Froebelian Leadership – Dyan Spence

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Project summary:

Action research and reflection on leadership from a Froebelian perspective in an early learning and childcare community

Breakfast foods laid out on a tablecloth


 ‘Leadership’ is a concept that can be defined in so many ways and means something different to so many within the Early Years workforce. Within this assignment the concept of empowering a staff team through a relational pedagogy while promoting distributive leadership will be explored. It was clear while reflecting on my own leadership and the autonomy, and leadership of the team within my establishment, that empowering the team through nurturing dialogues and supportive pedagogy was the most effective way of advancing the most positive outcomes for the staff and therefore the children. It is vitally important that practitioners are empowered to be leaders in their own right to successfully implement all developments in the learning environment to support the children’s learning. Froebel asserts ‘To learn a thing in life through doing is much more developing, cultivating and strengthening than to learn it merely through the verbal communication of ideas’. (Froebel 1885:2)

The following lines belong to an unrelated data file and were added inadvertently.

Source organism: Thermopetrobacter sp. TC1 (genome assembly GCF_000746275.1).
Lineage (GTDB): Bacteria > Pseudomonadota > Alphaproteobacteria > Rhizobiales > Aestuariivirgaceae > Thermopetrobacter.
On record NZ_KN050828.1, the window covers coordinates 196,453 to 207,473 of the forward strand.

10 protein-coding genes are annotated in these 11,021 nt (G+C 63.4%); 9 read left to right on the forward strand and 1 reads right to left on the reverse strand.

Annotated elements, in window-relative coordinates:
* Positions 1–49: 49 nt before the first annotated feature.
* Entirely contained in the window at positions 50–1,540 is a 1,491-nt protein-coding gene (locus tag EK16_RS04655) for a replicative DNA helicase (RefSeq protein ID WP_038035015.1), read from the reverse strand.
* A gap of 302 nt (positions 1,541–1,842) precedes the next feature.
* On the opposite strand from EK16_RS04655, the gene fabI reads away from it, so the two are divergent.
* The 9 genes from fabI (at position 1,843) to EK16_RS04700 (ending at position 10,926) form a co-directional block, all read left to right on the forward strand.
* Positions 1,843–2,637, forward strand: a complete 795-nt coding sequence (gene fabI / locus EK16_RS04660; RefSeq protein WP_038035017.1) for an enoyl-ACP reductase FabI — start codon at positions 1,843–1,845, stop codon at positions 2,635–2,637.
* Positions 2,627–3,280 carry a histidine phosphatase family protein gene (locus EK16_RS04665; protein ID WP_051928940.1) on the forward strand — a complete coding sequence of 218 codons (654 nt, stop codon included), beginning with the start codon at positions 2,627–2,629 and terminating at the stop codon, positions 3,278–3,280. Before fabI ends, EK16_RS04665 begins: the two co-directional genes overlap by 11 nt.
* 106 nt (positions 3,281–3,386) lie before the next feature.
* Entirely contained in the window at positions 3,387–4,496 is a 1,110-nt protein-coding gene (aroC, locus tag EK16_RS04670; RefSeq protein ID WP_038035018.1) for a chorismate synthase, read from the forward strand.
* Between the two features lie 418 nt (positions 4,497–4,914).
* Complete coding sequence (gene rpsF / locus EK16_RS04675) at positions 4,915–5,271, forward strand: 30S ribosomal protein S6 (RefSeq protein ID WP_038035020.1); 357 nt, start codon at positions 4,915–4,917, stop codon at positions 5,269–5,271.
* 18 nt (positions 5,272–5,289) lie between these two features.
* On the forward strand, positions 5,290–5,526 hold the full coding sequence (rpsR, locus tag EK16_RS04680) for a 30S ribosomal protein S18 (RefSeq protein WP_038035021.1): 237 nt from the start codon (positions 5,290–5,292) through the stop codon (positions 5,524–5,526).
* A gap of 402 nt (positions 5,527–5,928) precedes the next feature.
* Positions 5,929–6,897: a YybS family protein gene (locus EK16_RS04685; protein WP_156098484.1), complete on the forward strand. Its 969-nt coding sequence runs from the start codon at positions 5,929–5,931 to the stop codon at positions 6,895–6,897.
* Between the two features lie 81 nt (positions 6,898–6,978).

It is all a unity; everything is based on unity, strives towards and comes back to unity’. (Froebel in Lilley 1967:45) Through interactions with the team and through regular nurturing dialogues, it was clear that staff’s unity and connectedness should be valued and respected when considering areas for development within the life of the nursery. As Froebel emphasises, the diversity and uniqueness of individuals makes a varied community for children to learn and thrive. The staff team have life experiences, core principles and values that should be nurtured and supported in order to empower them to lead and enhance the children’s provision. Within my role as a leader, I promoted the team’s empowerment through regular reflections on the learning environment, observations of the children’s participation and engagement levels using the Leuven’s scale. The collective consultation to identify the required area of change enabled the team to communicate freely and successfully; however, a facilitator was required to initiate the concept and as a result the team were not yet fully empowered. (Siraj-Blatchford, I., & Manni, L, 2012) This challenged me as a leader in order to promote the autonomy of the staff team and I reflected using the theories of relational pedagogy in Realising the Ambition and Froebel’s key principles of Autonomous Learners. (Scottish Government, 2020) (Rodd, 2013) I had to ensure that the staff team used their own concepts as a base, rather than a concept that was pre-determined, to ensure that ownership was a key factor in the change process. Rodd (2013) asserts that practitioners’ agency and liberation will sustain their willingness to accept change and therefore it is imperative that a leader of change recognises this for each practitioner. It was through the collaborative and combined approach to change that enabled and encouraged the team to be leaders in the change process. (Solly, 2018)